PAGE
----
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The Capital Region of Denmark - a part of Copenhagen University Hospital
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Safety issues with bisphosphonate therapy for osteoporosis

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  1. Development of semiquantitative ultrasound scoring system to assess cartilage in rheumatoid arthritis

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  2. Elevated faecal calprotectin is linked to worse disease status in axial spondyloarthritis: results from the SPARTAKUS cohort

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  3. Adjustment of the multi-biomarker disease activity score to account for age, sex and adiposity in patients with rheumatoid arthritis

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  1. Duration of hyperthyroidism and lack of sufficient treatment are associated with increased cardiovascular risk

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  2. Over- and Under-Treatment of Hypothyroidism Is Associated with Excess Mortality: A Register-Based Cohort Study

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  3. Women's lived experiences of learning to live with osteoporosis: a longitudinal qualitative study

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Randomized controlled trials have demonstrated the efficacy of bisphosphonates (BP) in improving BMD and reducing fracture risk. Various safety issues that were not noted in clinical trials have, however, now emerged with post-marketing surveillance and increasing clinical experience. The risk of atypical femoral fracture could increase with long-term use of BP, although absolute risk is very small, particularly when balanced against benefits. A drug holiday should be considered after 5 years of treatment for patients at low risk of fracture, although there is no official recommendation regarding this to guide clinicians. Osteonecrosis of the jaw from low-dose BP used for osteoporosis is very rare, and mainly a complication with high-dose i.v. BP used in oncology. The risk of atrial fibrillation too is negligible, and a definite link cannot be established between BP and oesophageal cancer. BP should be avoided in patients with severe renal impairment and during pregnancy and lactation because of limited safety data. Further epidemiological and clinical data are required to establish safety of BP in long-term users (>5 years) and provide evidence-based management.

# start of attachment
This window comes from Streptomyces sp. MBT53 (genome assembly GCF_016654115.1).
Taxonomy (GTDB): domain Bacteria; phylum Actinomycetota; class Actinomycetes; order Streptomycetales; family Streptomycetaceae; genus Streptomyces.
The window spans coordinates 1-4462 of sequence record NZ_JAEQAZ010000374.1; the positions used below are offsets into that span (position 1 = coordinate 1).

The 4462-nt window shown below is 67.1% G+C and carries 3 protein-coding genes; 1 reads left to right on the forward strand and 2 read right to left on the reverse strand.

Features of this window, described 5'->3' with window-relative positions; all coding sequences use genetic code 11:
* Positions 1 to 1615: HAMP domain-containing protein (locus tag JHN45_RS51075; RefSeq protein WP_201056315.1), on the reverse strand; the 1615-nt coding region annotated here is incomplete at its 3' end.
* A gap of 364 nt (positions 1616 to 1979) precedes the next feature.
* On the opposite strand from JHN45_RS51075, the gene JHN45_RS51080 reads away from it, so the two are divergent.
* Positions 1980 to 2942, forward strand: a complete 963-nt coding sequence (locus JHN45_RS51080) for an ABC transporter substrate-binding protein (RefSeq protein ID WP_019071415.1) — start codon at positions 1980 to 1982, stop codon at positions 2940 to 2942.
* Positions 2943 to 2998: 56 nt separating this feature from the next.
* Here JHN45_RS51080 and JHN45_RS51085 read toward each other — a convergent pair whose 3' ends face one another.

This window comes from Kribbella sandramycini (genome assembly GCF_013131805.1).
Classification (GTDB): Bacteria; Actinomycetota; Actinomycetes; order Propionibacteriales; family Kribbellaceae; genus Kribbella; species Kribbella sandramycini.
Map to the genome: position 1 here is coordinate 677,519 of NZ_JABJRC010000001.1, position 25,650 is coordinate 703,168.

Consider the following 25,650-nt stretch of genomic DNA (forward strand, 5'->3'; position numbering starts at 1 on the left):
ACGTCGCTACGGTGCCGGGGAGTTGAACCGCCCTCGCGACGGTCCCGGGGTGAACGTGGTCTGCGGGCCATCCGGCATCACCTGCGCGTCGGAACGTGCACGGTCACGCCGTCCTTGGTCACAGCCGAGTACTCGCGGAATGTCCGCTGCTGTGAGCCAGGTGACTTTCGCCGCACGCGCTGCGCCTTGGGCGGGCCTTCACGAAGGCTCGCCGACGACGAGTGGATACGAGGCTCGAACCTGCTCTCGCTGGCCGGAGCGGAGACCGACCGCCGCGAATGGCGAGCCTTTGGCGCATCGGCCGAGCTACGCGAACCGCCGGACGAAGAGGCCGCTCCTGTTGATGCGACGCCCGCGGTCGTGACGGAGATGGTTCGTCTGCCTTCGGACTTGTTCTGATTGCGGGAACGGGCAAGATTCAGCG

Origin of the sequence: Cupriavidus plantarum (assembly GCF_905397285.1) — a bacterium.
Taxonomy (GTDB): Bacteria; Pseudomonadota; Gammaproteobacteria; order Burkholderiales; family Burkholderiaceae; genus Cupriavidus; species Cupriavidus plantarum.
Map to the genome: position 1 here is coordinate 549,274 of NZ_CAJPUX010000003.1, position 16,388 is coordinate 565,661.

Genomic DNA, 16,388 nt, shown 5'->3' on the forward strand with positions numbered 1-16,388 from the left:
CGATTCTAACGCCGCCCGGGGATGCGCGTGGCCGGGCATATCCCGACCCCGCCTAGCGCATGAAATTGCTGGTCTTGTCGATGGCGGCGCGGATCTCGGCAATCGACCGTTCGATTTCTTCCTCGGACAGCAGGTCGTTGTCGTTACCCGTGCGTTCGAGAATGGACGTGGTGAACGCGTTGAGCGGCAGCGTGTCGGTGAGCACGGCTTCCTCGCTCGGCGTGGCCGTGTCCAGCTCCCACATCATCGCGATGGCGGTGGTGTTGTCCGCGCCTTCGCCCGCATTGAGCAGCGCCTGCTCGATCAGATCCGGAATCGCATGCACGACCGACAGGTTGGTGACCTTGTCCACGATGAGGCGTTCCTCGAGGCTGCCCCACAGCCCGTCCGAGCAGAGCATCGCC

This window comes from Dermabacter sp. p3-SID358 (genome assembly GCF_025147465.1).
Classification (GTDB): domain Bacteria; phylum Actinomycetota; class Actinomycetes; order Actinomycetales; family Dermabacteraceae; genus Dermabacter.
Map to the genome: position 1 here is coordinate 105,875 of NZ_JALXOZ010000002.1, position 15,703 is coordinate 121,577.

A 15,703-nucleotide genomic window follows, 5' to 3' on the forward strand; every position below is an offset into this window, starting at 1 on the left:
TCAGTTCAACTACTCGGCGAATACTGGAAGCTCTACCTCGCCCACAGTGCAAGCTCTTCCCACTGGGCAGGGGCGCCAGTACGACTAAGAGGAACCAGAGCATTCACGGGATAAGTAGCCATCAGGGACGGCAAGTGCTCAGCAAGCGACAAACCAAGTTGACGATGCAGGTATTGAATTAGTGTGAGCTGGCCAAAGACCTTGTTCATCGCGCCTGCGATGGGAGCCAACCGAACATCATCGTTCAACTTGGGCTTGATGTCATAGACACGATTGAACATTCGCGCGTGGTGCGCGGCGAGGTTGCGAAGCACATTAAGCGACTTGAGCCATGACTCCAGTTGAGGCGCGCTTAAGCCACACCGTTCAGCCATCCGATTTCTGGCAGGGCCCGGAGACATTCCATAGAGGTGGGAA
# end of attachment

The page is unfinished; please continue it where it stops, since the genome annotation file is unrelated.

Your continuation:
Original languageEnglish
JournalRheumatology (Oxford, England)
Volume53
Issue number1
Pages (from-to)19-31
Number of pages13
ISSN1462-0324
DOIs
Publication statusPublished - Jan 2014

    Research areas

  • Bone Density Conservation Agents, Diphosphonates, Humans, Osteoporosis, Osteoporotic Fractures, Treatment Outcome

ID: 44258877